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Dr. Don Taylor, CFA, advice columnistTo refinance or not to refinance

Dear Dr. Don,
I have a 5/1 ARM with an interest rate of 4.5 percent. The five-year lock ends in June 2009. It can go up 2 percent per year after that but can't reach a total higher than 9.99 percent. Based on the rising rates lately, should I worry and refinance right now or ride it out until then and see what happens?

-- Thomas Turnover

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Dear Thomas,
The decision to refinance out of your 5/1 adjustable-rate mortgage into fixed-rate product depends on how long you plan on being in the house, your attitude toward risk and your outlook on interest rates. If this is a starter home or you plan to downsize in the next three to five years, then staying in a 4.5 percent loan over the next three years makes perfect sense. If you don't ever plan on moving, then you need to at least consider refinancing while 30-year fixed rates are still under 7 percent.

If your mortgage has an annual cap of 2 percent and a lifetime cap of 9.99 percent, it would be at least 2010 before your mortgage rate could hit 8.5 percent. While that's about 1.75 percent higher than current 30-year fixed-rate mortgages, you're not paying any refinancing costs or expenses to stay in your current loan. What's the worst that can happen? Your loan could go to 9.99 percent in 2011 and stay there for the rest of the loan term. That's not inconsequential but isn't relevant if you don't plan on staying in the house.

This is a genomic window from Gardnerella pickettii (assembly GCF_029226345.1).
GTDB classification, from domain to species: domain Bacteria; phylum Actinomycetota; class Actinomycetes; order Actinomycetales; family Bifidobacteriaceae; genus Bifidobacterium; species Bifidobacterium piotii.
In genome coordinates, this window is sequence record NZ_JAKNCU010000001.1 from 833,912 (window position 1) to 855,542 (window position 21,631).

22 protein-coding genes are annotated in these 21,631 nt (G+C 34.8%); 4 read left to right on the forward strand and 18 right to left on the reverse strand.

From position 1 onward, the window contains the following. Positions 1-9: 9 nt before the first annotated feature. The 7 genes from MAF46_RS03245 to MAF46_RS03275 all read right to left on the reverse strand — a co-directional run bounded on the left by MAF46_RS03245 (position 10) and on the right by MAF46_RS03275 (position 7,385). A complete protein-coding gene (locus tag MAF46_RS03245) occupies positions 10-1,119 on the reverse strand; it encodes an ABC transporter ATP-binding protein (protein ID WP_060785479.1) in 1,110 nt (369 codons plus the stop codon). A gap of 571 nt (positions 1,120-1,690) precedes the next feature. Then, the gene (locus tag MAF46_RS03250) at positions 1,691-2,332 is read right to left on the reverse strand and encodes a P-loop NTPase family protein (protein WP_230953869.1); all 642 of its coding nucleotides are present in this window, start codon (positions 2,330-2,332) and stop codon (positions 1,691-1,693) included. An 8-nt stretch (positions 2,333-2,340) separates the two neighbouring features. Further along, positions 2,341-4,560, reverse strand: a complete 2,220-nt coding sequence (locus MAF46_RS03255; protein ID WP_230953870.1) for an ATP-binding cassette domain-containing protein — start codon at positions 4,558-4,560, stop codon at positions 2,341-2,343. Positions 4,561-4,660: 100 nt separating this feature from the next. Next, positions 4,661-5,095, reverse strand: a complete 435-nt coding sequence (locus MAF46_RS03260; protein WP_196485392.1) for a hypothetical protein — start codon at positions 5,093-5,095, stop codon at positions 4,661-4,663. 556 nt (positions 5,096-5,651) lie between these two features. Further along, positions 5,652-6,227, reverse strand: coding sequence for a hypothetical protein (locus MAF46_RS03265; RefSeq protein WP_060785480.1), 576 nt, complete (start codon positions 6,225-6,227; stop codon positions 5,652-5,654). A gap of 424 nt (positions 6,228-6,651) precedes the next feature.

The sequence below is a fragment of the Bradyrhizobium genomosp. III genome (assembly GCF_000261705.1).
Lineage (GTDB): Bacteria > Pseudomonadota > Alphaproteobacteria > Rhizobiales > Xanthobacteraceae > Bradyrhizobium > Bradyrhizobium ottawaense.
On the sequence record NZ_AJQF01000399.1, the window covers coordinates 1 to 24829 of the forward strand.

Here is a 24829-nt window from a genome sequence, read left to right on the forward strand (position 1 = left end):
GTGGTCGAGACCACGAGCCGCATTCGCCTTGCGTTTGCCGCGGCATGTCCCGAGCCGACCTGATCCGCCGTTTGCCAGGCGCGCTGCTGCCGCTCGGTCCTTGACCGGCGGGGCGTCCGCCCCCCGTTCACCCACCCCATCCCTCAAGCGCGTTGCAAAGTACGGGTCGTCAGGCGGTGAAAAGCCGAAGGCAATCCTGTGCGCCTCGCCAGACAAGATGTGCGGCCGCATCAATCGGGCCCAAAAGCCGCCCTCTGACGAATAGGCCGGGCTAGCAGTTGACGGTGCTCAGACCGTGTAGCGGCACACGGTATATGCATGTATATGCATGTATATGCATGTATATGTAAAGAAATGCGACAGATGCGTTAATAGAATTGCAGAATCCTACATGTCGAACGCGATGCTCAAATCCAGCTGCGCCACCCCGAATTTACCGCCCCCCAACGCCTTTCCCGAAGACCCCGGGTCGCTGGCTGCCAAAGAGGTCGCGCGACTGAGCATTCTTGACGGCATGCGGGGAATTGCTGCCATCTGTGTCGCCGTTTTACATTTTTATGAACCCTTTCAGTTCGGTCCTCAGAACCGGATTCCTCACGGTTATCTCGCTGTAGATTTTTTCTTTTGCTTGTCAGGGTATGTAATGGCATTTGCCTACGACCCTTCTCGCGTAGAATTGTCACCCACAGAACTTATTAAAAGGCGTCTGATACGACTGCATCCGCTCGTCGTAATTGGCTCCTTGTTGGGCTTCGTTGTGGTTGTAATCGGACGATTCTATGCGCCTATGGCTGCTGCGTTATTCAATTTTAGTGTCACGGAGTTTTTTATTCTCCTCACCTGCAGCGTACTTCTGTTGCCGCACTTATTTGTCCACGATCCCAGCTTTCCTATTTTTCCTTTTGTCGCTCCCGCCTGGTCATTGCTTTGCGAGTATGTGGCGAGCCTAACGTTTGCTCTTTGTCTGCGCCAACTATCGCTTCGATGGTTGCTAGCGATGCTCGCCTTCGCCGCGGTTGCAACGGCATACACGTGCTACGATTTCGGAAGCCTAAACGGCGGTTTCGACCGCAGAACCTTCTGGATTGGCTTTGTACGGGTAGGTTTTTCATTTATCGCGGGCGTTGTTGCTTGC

It's a rough approximation, but if your loan balance is currently $100,000, refinancing a 4.5 percent loan three years before it becomes an 8.5 percent loan costs you $8,000 per year over the next three years. That's $24,000 plus closing costs. Refinancing today at 7 percent will cost you an additional $7,500 over the next three years, versus the existing mortgage, plus closing costs. The interest expense is scalable, so a $200,000 loan balance would be twice as much plus closing costs.

The Federal Reserve just raised its target for federal funds a quarter point to 5.25 percent, the 17th consecutive quarter-point move since its June meeting in 2004. The prime rate followed suit to 8.25 percent, but the 10-year Treasury note is still under 5.25 percent -- at 5.17 percent as I write this reply. Keep an eye on the 10-year Treasury note, because it's used as the benchmark in pricing fixed-rate mortgages. It's been in a range from 4.75 percent to 5.25 percent since March of 2006. You can follow the 10-year constant maturity on Bankrate using its rate watch feature.

Bottom line, if you're not in this house for the long term, don't get overly concerned about refinancing your 5/1 ARM.

To ask a question of Dr. Don, go to the "Ask the Experts" page, and select one of these topics: "financing a home," "saving & investing" or "money."'s corrections policy -- Posted: July 12, 2006
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